---- — Arbitrage is a word that 99.99 percent of us probably never heard of until the movie with that title appeared. I looked it up on Wikipedia and discovered why nobody had heard of it. It refers to Wall Street financiers and has a meaning so convoluted that I couldn’t figure it out. Thank goodness the website clarified its definition as “the possibility of risk-free profit at zero cost.” That might be a nice way of saying that the Wall Street fat cats can make irresponsible investments and then have the U.S. taxpayers bail them out.
I actually didn’t bring up the word to talk about banks that are too big to fail. That story has been told umpteen times. I actually wanted to talk about the movie that brought celebrity to that word. If you haven’t seen “Arbitrage” you might want to take a chance on it. It’s certainly different than your run-of-the-mill, high-finance suspense thriller.
Richard Gere and Susan Sarandon star in this superb movie about a man who seems to have everything. Gere seems perfect for the role since you immediately peg him as the same kind of successful billionaire he portrayed in “Pretty Woman.” In that movie he was a cut-throat businessman who deep down was a decent human being. He appears to be the same basic character in this film. Gere is portrayed at the outset as a highly successful Wall Street trader and devoted family man.
Digressing for a moment, I can understand why good actors hate to be stereotyped. I remember when the mini-series “Roots” was on back in the 1970s and seeing Lorne Greene portraying the slave owner who purchases Kunta Kinte. My instinctive reaction was that at least the poor kid was bought by Ben Cartwright, the “Bonzana” patriarch. It was a little off-putting to discover that “Ben Cartwright” could be as brutal and cold-blooded as any other slave owner.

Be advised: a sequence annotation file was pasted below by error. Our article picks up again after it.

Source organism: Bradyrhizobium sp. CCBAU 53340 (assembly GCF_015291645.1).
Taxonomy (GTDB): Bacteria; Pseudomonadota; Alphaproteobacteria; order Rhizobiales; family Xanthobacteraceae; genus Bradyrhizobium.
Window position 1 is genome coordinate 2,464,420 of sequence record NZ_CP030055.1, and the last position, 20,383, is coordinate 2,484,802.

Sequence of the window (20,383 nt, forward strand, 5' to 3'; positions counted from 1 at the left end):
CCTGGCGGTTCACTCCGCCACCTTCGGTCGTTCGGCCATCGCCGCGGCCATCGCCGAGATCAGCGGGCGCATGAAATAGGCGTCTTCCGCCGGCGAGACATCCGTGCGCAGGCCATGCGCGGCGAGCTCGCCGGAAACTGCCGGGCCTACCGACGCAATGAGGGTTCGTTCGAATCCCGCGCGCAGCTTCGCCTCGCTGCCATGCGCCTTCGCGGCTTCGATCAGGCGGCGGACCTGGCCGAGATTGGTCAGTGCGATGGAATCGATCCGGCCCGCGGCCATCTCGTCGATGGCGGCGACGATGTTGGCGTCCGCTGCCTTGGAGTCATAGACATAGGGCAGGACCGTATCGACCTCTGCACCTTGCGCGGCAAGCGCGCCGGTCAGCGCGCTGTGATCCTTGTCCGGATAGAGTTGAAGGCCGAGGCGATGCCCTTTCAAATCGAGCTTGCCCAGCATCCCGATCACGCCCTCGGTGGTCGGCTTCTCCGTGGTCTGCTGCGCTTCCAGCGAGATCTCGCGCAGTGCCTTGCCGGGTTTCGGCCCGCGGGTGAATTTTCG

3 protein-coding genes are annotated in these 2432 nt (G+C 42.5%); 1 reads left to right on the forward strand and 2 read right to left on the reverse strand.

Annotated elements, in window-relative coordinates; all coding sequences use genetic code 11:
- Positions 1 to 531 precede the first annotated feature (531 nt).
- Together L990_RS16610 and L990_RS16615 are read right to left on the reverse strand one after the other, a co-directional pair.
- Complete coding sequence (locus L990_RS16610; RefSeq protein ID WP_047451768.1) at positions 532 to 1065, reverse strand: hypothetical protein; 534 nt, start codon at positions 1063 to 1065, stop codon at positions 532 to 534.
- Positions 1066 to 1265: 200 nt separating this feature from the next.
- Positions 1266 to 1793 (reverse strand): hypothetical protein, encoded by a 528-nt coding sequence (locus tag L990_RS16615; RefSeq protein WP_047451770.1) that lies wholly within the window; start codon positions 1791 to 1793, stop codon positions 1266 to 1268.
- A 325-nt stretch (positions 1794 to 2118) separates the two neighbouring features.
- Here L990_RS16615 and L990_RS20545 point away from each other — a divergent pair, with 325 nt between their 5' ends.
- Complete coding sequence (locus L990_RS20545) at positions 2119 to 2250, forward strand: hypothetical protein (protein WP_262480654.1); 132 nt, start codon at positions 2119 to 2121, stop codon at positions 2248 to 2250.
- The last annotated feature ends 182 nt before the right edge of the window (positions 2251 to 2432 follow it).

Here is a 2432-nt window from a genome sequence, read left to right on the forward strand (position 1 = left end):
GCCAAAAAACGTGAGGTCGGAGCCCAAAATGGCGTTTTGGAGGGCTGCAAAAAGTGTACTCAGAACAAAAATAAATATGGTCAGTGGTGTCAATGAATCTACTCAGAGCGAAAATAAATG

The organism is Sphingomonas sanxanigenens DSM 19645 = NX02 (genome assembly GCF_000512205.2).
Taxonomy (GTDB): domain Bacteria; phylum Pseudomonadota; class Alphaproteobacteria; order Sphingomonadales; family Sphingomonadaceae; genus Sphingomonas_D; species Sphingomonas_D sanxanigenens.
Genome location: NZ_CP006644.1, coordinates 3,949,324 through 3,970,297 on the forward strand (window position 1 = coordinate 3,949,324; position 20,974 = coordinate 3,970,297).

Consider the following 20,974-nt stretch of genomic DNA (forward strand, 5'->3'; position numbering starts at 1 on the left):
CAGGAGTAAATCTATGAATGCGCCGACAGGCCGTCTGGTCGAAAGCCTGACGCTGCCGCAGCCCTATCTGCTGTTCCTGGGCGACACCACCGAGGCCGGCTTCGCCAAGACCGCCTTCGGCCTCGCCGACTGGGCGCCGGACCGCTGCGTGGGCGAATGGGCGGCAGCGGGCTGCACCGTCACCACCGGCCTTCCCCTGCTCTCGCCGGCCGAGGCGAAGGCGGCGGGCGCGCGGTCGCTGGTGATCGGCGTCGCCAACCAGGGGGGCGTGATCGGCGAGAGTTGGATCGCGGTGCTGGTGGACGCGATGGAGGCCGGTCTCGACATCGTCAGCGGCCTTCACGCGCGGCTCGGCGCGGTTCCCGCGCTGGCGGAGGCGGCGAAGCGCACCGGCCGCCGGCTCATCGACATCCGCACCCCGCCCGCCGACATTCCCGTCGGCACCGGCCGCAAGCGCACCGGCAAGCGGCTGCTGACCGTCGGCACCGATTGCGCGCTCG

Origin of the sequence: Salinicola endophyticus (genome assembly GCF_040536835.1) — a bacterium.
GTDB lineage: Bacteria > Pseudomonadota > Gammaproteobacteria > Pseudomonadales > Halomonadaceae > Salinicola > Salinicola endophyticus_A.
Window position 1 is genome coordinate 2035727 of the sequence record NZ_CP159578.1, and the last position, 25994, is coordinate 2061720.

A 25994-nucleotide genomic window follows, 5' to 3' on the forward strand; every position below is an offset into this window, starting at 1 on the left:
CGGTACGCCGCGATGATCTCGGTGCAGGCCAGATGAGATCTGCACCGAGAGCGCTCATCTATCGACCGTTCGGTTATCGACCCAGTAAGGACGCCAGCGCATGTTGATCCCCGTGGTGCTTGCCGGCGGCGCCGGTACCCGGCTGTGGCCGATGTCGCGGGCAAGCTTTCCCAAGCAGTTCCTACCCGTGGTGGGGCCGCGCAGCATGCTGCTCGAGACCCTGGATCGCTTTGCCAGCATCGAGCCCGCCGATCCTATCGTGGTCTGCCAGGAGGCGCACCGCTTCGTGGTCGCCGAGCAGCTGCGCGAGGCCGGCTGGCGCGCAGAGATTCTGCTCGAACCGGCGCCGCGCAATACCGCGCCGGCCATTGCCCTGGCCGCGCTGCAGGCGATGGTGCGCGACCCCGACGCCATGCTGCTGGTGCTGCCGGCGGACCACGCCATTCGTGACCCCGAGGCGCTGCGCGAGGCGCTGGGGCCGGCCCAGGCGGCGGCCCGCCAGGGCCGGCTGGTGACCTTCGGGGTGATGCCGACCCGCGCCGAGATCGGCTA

Back on topic, as you might guess, Gere is not the same successful businessman who appeared in “Pretty Woman.” He looks like it in the opening scenes when he flies around in his private jet and celebrates his 60th birthday surrounded by his loving wife, kids and grandchildren. The guy seems to have it all.
We quickly discover that his utopian world isn’t all it appears to be. He has clearly been caught up in the disastrous Wall Street investment schemes that caused the Great Recession and left his corporation on the brink of bankruptcy. His only hope is to “cook the books” and sell the company before anyone finds out. It is a race against time as he is dealing with a reluctant buyer, an ill-timed audit, and a daughter who as the chief financial officer discovers something is amiss.
To top it off, this “devoted” husband and family man has a gorgeous young mistress on the side. All hell breaks loose when he falls asleep at the wheel of his car while driving with her to a lakeside cabin in upstate New York (Cooperstown, perhaps?). The car flips over and his mistress is killed. Totally freaked out, he leaves the scene and hopes he can avoid being tied to it.
It can’t possibly get any worse. Gere’s character has not only bankrupted his company and betrayed his family, but has caused his lover’s death and left the scene of the accident. How in the world is he ever going to recover from the disasters he brought upon himself?
What is so great about this film is that it resolves these dilemmas in a believable way that you cannot foresee. Two aspects that add to the suspense are the fact the police know he was involved in his lover’s death and his daughter realizes he has done something fraudulent with their company. Gere’s character can’t just rely on cover-ups and false alibis.
The casting in this movie is outstanding. Gere plays his role beautifully, as does Sarandon as his devoted wife, Brit Marling as his perplexed daughter, Tim Roth as the suspicious police detective, and Nate Parker as his former employee’s son who comes to his aid after the accident. For the baby-boomers among us who are into trivia, try to guess which actor other than these once appeared in the “teasers” on “Love American Style” back in the early 1970s.
The most fascinating thing about this film is that you might not appreciate how good it is when it’s first over. You may be turned off by the depressing nature of the not-so-good guy trying to save his life and reputation. But the more you think about it the more you realize how well-crafted the movie is. I definitely give it two thumbs up.